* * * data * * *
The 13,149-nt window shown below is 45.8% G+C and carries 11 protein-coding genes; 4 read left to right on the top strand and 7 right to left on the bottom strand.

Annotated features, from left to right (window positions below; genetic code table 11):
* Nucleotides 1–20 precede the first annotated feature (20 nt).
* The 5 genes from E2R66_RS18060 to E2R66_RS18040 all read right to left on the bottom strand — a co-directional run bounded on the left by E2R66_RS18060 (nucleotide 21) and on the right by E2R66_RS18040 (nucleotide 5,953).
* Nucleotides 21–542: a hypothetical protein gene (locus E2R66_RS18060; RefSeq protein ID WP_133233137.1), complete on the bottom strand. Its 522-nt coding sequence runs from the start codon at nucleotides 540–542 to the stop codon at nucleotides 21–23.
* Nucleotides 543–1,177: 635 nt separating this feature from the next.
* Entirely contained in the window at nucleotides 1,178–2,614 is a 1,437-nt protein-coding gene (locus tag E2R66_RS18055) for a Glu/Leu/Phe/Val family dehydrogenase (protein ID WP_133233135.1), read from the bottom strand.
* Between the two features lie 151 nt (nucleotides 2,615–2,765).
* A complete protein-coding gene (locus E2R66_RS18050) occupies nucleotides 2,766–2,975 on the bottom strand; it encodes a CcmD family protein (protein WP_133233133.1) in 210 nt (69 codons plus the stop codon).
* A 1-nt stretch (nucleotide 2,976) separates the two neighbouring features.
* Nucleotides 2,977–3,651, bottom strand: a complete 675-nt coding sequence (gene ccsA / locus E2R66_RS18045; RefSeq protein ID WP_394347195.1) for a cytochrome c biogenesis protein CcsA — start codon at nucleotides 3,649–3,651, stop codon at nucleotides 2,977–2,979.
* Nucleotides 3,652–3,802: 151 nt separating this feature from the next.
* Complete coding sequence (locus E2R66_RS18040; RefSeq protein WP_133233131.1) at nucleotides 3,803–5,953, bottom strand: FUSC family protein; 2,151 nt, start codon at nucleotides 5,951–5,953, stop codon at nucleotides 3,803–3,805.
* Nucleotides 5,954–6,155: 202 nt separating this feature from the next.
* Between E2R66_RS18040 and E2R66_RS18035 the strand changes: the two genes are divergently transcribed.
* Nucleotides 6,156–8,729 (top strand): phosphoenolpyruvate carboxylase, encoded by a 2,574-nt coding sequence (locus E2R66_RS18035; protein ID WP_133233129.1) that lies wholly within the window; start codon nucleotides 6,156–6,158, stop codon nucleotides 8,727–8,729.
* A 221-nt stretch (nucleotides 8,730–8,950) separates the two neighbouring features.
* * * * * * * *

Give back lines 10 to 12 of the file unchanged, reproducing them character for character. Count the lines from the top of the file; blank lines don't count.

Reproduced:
* A 1-nt stretch (nucleotide 2,976) separates the two neighbouring features.
* Nucleotides 2,977–3,651, bottom strand: a complete 675-nt coding sequence (gene ccsA / locus E2R66_RS18045; RefSeq protein ID WP_394347195.1) for a cytochrome c biogenesis protein CcsA — start codon at nucleotides 3,649–3,651, stop codon at nucleotides 2,977–2,979.
* Nucleotides 3,652–3,802: 151 nt separating this feature from the next.